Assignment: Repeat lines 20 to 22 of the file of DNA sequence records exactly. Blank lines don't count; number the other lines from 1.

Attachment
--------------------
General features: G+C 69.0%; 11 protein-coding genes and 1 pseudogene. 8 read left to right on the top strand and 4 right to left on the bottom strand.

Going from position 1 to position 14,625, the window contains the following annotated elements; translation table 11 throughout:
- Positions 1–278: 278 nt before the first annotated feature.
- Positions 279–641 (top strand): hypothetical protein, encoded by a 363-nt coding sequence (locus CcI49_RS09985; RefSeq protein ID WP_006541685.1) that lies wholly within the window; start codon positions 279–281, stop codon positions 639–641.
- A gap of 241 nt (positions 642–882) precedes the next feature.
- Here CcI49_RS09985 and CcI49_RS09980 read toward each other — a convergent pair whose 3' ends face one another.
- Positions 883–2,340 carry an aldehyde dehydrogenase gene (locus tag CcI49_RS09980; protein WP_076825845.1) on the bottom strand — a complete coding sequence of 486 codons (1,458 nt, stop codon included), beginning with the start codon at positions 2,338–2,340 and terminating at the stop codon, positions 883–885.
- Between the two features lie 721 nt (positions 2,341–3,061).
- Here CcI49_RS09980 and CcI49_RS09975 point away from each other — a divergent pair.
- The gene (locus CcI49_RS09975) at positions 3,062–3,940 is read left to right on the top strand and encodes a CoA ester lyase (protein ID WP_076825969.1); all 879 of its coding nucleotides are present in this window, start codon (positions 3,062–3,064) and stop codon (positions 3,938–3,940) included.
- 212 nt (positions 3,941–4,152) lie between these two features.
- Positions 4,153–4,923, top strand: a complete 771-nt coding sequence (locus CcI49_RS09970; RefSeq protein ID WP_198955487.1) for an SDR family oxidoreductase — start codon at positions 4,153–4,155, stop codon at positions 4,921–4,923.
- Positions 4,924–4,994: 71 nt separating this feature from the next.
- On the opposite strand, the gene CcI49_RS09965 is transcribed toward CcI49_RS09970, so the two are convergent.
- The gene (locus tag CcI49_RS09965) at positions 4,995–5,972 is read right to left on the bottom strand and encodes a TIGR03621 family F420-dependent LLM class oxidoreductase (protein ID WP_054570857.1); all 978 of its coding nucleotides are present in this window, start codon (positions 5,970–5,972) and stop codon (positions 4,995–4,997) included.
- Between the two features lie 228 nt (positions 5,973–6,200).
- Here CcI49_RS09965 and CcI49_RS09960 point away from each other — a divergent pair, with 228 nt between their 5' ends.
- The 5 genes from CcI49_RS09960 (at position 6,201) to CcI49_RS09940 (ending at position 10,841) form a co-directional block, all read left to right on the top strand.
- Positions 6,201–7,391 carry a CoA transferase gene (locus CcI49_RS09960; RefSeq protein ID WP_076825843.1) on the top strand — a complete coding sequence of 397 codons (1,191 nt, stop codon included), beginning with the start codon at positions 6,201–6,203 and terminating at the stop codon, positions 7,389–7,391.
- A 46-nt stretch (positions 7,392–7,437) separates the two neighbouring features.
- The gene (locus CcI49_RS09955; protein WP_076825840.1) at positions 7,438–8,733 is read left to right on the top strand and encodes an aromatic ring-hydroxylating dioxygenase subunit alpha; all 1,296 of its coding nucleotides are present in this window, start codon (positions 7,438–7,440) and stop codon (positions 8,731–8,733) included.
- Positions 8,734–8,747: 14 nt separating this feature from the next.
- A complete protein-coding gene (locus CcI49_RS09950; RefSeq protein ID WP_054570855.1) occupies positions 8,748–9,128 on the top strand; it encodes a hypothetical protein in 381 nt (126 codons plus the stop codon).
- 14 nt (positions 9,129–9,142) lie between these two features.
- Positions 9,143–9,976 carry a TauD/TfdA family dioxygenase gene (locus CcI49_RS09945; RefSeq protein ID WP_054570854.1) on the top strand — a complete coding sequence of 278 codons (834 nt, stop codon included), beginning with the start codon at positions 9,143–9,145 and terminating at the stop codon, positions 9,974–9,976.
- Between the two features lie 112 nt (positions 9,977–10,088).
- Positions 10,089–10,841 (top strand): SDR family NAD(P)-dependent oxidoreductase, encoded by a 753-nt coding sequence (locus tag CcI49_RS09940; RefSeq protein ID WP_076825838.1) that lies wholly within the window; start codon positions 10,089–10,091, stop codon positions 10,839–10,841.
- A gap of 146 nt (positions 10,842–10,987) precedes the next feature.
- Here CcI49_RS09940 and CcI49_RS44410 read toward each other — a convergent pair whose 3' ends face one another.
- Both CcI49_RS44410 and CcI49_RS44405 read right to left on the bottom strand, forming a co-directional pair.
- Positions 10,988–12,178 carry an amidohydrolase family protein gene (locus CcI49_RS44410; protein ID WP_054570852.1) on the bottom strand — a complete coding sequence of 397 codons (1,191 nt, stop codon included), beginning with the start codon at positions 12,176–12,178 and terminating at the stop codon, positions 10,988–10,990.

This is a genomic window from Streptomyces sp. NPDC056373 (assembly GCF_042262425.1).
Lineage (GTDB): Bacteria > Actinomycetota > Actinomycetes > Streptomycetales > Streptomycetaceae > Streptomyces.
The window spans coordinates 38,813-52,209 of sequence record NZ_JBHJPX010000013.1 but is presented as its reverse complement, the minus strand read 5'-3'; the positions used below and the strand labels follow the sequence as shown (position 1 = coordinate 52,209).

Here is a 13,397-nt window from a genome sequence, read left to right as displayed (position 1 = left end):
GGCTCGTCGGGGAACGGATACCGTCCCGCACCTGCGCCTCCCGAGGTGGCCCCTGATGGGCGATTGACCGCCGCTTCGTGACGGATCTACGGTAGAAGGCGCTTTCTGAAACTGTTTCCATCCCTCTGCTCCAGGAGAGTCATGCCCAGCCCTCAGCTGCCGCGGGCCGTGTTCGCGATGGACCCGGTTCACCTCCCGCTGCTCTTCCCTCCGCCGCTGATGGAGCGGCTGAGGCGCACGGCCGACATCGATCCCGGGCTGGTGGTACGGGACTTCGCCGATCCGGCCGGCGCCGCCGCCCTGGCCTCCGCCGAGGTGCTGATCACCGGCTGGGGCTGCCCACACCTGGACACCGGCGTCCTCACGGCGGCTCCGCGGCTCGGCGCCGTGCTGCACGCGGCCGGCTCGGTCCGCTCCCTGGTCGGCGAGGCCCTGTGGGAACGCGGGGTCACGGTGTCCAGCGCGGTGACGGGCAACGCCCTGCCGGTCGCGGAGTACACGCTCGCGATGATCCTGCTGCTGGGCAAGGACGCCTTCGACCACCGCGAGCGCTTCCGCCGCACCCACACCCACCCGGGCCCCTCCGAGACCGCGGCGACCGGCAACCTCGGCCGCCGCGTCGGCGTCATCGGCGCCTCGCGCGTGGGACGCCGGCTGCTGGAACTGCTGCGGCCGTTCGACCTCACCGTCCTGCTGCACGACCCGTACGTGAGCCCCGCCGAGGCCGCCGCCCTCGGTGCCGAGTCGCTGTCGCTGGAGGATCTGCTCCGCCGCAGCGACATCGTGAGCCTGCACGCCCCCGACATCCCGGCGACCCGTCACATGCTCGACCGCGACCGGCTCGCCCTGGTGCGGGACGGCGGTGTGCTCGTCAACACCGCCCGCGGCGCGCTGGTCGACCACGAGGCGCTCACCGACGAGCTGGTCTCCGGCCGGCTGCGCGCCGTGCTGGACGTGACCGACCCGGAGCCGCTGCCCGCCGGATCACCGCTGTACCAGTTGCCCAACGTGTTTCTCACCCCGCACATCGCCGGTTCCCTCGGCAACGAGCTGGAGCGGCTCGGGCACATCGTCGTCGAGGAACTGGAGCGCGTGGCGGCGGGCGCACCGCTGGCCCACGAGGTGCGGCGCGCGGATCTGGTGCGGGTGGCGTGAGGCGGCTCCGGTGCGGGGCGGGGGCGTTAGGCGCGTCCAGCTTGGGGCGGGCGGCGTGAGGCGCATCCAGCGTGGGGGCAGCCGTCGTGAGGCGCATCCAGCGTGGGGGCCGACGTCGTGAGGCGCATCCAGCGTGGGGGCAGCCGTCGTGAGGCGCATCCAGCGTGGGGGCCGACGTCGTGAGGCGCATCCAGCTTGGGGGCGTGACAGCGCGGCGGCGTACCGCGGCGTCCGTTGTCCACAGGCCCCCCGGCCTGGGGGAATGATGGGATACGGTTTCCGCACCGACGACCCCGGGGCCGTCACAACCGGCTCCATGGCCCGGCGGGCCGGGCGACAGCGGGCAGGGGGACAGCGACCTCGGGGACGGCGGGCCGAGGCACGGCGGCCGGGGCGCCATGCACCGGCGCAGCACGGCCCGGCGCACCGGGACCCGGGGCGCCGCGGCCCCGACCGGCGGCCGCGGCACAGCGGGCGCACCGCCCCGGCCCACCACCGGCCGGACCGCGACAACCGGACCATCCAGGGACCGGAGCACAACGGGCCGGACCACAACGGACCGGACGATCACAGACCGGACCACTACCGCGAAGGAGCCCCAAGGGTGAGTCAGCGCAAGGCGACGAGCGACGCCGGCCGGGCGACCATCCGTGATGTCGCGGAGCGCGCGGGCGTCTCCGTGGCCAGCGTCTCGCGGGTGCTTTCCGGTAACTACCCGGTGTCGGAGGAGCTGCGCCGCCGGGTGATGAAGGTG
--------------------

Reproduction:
- A 46-nt stretch (positions 7,392–7,437) separates the two neighbouring features.
- The gene (locus CcI49_RS09955; protein WP_076825840.1) at positions 7,438–8,733 is read left to right on the top strand and encodes an aromatic ring-hydroxylating dioxygenase subunit alpha; all 1,296 of its coding nucleotides are present in this window, start codon (positions 7,438–7,440) and stop codon (positions 8,731–8,733) included.
- Positions 8,734–8,747: 14 nt separating this feature from the next.